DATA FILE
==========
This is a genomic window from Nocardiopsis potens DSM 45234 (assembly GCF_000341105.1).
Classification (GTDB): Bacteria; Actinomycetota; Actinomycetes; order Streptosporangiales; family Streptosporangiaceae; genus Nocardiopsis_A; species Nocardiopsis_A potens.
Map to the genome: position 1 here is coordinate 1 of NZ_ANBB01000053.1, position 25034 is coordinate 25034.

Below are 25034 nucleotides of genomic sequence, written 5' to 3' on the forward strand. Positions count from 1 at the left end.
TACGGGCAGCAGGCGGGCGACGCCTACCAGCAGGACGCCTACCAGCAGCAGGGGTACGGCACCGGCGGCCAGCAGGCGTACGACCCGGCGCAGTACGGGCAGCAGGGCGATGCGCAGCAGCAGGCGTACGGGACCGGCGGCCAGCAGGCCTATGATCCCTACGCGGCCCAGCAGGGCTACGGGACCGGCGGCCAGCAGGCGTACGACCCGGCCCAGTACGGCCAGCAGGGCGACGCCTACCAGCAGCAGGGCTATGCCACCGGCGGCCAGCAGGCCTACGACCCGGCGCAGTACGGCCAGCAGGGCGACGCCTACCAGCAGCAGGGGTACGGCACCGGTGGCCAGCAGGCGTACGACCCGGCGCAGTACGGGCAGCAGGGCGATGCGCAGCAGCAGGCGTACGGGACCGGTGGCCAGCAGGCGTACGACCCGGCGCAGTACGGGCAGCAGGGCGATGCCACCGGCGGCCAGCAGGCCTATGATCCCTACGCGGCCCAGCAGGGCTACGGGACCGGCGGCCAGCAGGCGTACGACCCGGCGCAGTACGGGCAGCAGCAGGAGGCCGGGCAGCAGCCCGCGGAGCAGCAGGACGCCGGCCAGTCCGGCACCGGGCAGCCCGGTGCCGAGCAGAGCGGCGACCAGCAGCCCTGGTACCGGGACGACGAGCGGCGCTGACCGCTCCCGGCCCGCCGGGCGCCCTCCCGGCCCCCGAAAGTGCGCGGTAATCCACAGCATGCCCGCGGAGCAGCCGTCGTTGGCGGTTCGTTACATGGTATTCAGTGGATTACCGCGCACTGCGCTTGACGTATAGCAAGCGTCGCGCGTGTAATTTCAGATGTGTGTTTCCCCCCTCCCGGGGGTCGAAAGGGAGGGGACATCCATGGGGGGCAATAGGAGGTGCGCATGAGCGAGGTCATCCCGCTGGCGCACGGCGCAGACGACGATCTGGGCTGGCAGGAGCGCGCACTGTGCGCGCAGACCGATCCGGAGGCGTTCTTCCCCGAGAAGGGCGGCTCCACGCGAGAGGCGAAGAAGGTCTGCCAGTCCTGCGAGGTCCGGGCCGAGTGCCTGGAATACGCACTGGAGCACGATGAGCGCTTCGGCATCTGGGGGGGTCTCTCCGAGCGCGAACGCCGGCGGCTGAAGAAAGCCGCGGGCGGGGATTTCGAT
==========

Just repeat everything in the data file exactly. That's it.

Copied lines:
This is a genomic window from Nocardiopsis potens DSM 45234 (assembly GCF_000341105.1).
Classification (GTDB): Bacteria; Actinomycetota; Actinomycetes; order Streptosporangiales; family Streptosporangiaceae; genus Nocardiopsis_A; species Nocardiopsis_A potens.
Map to the genome: position 1 here is coordinate 1 of NZ_ANBB01000053.1, position 25034 is coordinate 25034.

Below are 25034 nucleotides of genomic sequence, written 5' to 3' on the forward strand. Positions count from 1 at the left end.
TACGGGCAGCAGGCGGGCGACGCCTACCAGCAGGACGCCTACCAGCAGCAGGGGTACGGCACCGGCGGCCAGCAGGCGTACGACCCGGCGCAGTACGGGCAGCAGGGCGATGCGCAGCAGCAGGCGTACGGGACCGGCGGCCAGCAGGCCTATGATCCCTACGCGGCCCAGCAGGGCTACGGGACCGGCGGCCAGCAGGCGTACGACCCGGCCCAGTACGGCCAGCAGGGCGACGCCTACCAGCAGCAGGGCTATGCCACCGGCGGCCAGCAGGCCTACGACCCGGCGCAGTACGGCCAGCAGGGCGACGCCTACCAGCAGCAGGGGTACGGCACCGGTGGCCAGCAGGCGTACGACCCGGCGCAGTACGGGCAGCAGGGCGATGCGCAGCAGCAGGCGTACGGGACCGGTGGCCAGCAGGCGTACGACCCGGCGCAGTACGGGCAGCAGGGCGATGCCACCGGCGGCCAGCAGGCCTATGATCCCTACGCGGCCCAGCAGGGCTACGGGACCGGCGGCCAGCAGGCGTACGACCCGGCGCAGTACGGGCAGCAGCAGGAGGCCGGGCAGCAGCCCGCGGAGCAGCAGGACGCCGGCCAGTCCGGCACCGGGCAGCCCGGTGCCGAGCAGAGCGGCGACCAGCAGCCCTGGTACCGGGACGACGAGCGGCGCTGACCGCTCCCGGCCCGCCGGGCGCCCTCCCGGCCCCCGAAAGTGCGCGGTAATCCACAGCATGCCCGCGGAGCAGCCGTCGTTGGCGGTTCGTTACATGGTATTCAGTGGATTACCGCGCACTGCGCTTGACGTATAGCAAGCGTCGCGCGTGTAATTTCAGATGTGTGTTTCCCCCCTCCCGGGGGTCGAAAGGGAGGGGACATCCATGGGGGGCAATAGGAGGTGCGCATGAGCGAGGTCATCCCGCTGGCGCACGGCGCAGACGACGATCTGGGCTGGCAGGAGCGCGCACTGTGCGCGCAGACCGATCCGGAGGCGTTCTTCCCCGAGAAGGGCGGCTCCACGCGAGAGGCGAAGAAGGTCTGCCAGTCCTGCGAGGTCCGGGCCGAGTGCCTGGAATACGCACTGGAGCACGATGAGCGCTTCGGCATCTGGGGGGGTCTCTCCGAGCGCGAACGCCGGCGGCTGAAGAAAGCCGCGGGCGGGGATTTCGAT